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Community Ment Health J. 2011 Oct;47(5):594-602. doi: 10.1007/s10597-011-9405-x. Epub 2011 May 15.

A comparison study of psychological, family function marital and life satisfactions of polygamous and monogamous women in Jordan.

Author information

1
School of Social Work, Memorial University of Newfoundland, Box 4200, St. John's, NL, A1C 5S7, Canada. aalkrenawi@mun.ca

Abstract

This study surveyed a 2009 convenience sampling of 199 women, 93 of whom were first (or senior) wives in polygamous marriages and 106 were wives in monogamous marriages. We deployed the McMaster Family Assessment Device (FAD), ENRICH marital satisfaction questionnaire, SCL-90 mental health symptoms checklist, Rosenberg self-esteem (SE) scale, and Diener, Emmons, Larsen, and Griffin life satisfaction scale, a basic sociodemographic scale, including attitudes towards polygamy. Women from polygamous families experienced more problems in family functioning, marital relations, and reported low self-esteem, less satisfaction with life, and more somatization, interpersonal sensitivity, depression, anxiety, hostility, paranoid ideation, psychoticism and their general severity index was higher (GSI). More women in polygamous marriages agreed with the practice of polygamy, as compared to their monogamous counterparts. The conclusion considers implications for mental health practice, policy, and further research.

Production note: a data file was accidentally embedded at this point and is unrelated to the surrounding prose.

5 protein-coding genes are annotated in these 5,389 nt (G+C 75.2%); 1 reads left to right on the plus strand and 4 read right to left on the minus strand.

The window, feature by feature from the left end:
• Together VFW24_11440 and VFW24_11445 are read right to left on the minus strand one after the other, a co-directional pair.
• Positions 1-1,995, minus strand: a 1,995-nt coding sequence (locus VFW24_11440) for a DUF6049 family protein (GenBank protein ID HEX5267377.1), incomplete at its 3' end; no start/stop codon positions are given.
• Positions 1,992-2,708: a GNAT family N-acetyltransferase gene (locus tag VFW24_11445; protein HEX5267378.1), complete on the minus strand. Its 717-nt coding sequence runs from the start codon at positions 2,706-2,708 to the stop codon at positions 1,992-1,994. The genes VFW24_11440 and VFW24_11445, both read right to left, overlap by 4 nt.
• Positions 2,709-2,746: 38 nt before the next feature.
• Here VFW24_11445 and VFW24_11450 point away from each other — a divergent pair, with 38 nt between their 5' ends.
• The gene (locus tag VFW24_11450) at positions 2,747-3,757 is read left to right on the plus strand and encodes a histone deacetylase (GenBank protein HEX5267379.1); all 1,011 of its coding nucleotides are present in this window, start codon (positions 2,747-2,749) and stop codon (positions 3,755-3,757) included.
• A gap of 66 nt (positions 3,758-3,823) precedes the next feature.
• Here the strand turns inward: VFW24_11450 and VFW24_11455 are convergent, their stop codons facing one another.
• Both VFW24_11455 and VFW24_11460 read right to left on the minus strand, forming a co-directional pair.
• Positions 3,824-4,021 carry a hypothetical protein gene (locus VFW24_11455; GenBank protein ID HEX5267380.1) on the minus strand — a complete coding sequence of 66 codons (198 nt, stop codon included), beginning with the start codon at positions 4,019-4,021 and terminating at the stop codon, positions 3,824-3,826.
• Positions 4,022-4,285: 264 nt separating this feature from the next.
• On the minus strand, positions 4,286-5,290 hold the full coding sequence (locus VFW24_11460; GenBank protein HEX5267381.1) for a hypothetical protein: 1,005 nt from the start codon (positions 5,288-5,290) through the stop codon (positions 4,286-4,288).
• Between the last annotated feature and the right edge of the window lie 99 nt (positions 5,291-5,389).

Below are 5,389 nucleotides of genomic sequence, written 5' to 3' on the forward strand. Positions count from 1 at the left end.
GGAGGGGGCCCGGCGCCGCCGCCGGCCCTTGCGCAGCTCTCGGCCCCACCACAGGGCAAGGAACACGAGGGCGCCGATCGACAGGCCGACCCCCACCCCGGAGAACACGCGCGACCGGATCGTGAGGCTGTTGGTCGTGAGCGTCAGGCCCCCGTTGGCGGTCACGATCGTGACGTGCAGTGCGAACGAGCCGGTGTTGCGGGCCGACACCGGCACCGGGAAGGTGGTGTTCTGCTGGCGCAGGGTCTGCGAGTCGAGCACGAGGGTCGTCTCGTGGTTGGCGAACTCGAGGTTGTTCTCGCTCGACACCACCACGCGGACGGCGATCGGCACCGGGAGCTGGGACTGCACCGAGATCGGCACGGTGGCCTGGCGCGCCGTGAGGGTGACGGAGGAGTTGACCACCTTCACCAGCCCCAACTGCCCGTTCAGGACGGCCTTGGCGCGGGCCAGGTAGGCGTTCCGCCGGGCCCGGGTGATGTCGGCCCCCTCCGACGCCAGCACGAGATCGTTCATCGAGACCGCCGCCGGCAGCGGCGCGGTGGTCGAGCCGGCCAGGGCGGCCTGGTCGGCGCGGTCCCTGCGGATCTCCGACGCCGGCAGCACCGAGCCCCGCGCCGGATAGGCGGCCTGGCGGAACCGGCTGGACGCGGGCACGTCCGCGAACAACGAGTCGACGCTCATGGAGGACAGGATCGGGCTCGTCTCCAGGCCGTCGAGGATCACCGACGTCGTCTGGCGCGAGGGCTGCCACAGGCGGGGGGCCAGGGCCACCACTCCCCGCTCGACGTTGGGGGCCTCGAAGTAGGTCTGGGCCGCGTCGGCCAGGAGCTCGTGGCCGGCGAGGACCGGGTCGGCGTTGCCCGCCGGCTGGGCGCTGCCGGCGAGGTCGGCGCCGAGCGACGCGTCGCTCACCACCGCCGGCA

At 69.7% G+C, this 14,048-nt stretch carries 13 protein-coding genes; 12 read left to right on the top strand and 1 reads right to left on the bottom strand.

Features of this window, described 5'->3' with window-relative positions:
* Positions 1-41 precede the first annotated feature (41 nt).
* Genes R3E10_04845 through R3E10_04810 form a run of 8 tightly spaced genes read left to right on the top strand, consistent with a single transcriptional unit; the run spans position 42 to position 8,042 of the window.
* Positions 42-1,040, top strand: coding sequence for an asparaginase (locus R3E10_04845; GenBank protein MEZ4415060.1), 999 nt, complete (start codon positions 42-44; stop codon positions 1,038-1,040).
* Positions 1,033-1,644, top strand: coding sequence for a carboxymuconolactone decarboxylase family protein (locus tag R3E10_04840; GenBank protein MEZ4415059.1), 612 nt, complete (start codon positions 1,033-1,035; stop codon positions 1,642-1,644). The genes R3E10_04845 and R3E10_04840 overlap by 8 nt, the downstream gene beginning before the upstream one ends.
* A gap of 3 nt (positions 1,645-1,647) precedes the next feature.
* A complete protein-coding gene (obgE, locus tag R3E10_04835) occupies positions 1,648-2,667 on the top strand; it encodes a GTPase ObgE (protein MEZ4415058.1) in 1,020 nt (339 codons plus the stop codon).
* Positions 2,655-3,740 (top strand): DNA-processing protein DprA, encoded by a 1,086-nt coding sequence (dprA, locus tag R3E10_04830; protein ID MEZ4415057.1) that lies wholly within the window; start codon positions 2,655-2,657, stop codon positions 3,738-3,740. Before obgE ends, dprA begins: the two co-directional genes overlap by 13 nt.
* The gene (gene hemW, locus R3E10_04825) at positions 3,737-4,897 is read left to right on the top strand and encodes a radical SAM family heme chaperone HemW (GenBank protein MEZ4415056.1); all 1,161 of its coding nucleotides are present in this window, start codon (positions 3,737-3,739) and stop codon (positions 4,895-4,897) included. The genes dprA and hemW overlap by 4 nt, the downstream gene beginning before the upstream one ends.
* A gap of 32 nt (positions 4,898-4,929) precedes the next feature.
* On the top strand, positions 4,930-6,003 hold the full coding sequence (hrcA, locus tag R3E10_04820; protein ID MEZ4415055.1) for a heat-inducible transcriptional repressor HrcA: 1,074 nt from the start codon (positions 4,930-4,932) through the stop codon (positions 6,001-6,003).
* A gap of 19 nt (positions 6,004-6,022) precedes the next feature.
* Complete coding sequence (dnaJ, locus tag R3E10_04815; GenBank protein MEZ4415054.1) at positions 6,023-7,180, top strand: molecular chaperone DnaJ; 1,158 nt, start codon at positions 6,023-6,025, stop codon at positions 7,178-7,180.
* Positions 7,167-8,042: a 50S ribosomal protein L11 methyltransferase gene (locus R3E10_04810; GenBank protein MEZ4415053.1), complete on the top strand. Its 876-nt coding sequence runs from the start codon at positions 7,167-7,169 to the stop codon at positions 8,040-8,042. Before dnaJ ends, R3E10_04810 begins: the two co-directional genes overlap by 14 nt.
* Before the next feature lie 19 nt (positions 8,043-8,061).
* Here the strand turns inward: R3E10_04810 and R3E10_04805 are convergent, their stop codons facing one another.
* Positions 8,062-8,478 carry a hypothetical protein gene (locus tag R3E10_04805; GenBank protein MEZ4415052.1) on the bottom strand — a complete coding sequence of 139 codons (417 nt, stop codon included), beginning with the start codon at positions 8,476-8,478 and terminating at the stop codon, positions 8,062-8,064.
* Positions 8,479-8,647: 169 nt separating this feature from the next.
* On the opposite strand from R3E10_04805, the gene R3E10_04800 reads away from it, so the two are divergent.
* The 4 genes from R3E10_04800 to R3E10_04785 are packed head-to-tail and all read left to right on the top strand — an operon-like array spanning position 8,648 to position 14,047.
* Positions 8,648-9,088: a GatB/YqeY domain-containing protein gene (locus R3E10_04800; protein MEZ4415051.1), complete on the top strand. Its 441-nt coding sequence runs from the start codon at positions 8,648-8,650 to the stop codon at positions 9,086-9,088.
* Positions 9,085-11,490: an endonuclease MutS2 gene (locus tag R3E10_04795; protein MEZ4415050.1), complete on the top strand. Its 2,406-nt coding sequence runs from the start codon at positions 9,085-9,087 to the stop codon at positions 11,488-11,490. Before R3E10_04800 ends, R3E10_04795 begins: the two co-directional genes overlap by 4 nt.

PMID:
21573772
DOI:
10.1007/s10597-011-9405-x
[Indexed for MEDLINE]

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